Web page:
Back to the Future How a Letter to her Teenage Self helped one Dancer focus on her Dreams
Alvin Ailey dancer Fana Tesfagiorgis is using her past experiences to not only keep her on track, but to inform new students following in her footsteps.
After being approached by DanceSpirit magazine to write a letter to her former self, she has some words of wisdom to share.
“As artists we are so eager for the next thing, we always steer our dreams to the future, but sometimes its good to look back,” said the Interlochen alum.
Her letter states, in part: “I can’t thank you enough for the light that you are. You don’t know it yet, but everything that you do helps to shape the woman that I am today. Thank you for having and keeping the biggest dreams you could dream. Thank you for believing that you can do it.
The habits that you’re developing now may seem a little over-the-top to some, and sometimes even you think it’s all in vain, but keep trusting in your process. It’s OK that you have to try it one more time, or 10 more times, to get better. This diligence will help shape you. I love that when your casting doesn’t match your wishes, you feel what you feel for a day, and then come back and learn the entire ballet. That eagerness will increase your experience far beyond your given opportunities.”
Fana says it’s good to remember all the doubts and insecurities. When she teaches masterclasses today, that’s what she’s trying to help her students overcome. She recommends young students put together a time capsule when they’re first starting out.
“A time capsule’s a great idea,” she said. “Dancers might want to keep a pair of tights and their old point shoes. I have an acorn from my grandfather’s plot in Mississippi.”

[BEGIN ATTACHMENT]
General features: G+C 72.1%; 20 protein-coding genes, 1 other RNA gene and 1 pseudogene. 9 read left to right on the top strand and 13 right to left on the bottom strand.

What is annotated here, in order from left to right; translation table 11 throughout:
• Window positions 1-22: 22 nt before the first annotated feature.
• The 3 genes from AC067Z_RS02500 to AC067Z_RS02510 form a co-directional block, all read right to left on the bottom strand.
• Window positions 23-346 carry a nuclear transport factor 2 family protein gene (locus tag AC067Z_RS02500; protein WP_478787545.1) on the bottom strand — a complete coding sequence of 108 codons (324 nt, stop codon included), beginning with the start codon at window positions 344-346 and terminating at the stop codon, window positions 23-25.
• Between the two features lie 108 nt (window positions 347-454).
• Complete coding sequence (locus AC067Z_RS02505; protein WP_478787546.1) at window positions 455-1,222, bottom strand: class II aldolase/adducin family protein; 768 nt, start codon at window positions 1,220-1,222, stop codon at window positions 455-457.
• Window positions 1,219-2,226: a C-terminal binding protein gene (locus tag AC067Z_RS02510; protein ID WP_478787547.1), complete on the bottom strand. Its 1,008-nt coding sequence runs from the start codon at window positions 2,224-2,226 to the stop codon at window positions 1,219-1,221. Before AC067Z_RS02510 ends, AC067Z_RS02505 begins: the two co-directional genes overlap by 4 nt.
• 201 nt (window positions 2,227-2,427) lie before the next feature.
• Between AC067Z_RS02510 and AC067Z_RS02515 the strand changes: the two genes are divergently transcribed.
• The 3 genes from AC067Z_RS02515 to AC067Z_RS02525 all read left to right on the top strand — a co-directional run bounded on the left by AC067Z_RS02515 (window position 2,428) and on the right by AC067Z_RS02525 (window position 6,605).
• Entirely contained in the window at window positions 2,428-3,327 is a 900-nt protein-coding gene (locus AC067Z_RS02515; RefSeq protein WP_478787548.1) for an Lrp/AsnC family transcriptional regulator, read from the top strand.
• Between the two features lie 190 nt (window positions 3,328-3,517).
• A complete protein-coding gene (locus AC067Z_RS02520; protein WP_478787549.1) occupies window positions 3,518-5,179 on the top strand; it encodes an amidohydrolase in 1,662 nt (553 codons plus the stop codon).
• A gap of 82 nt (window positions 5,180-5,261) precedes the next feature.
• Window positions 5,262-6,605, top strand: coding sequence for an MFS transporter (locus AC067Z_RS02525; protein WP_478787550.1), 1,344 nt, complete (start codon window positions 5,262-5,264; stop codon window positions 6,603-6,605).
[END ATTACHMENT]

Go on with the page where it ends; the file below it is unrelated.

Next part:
Fana knew she wanted to be a dancer since she was a little girl. She comes from a family of artists, so her mom had no problem with sending her to Interlochen Arts Academy High School when the regular dance studio she attended in Wisconsin faced some challenges.
“The training was very intense,” she recalled. “As a dance major I spent 8 a.m. to 12 p.m. each day learning academics and 1 p.m. to 6 p.m. dancing. There were also rehearsals for ballets I took part in. I especially loved the masterclasses from guest artists.”
It was one of those guests, Earl Mosely, who introduced her to the Lester Horton technique, a modern dance style based on Native American dances, anatomical studies, and other movement influences.
“It felt like ballet and more,” said Fana. “I thought ‘I have to do this.’ I always had ballet as my first language, but modern dance expanded my mind.”
This was the path that set Fana on the road to becoming an Alvin Ailey dancer.
“I was selected in my senior year to tour with them overseas; it was a beautiful experience,” she said.
Today Fana is a freelance artist, which means she has to work hard to market herself.
“I think how bad do I want this? There’s no curriculum, so I have a different kind of fire,” she said.
In 2019 Fana decided to expand her horizons and move into musical theater.
“I’m super grateful for all my experiences but after Ailey I didn’t feel as fulfilled so I started to train in acting and singing,” she said. “I like challenging myself to something new, so I took a leap of faith.”
Her first success was joining the national tour of My Fair Lady as an ensemble member.
“I loved watching the principals, they were such elegant actors and gave themselves full out,” she said. “As an actor you can use your ideas, which is not so in dance. I achieved my biggest dream when I danced with Alvin Ailey. Now I have new dreams.”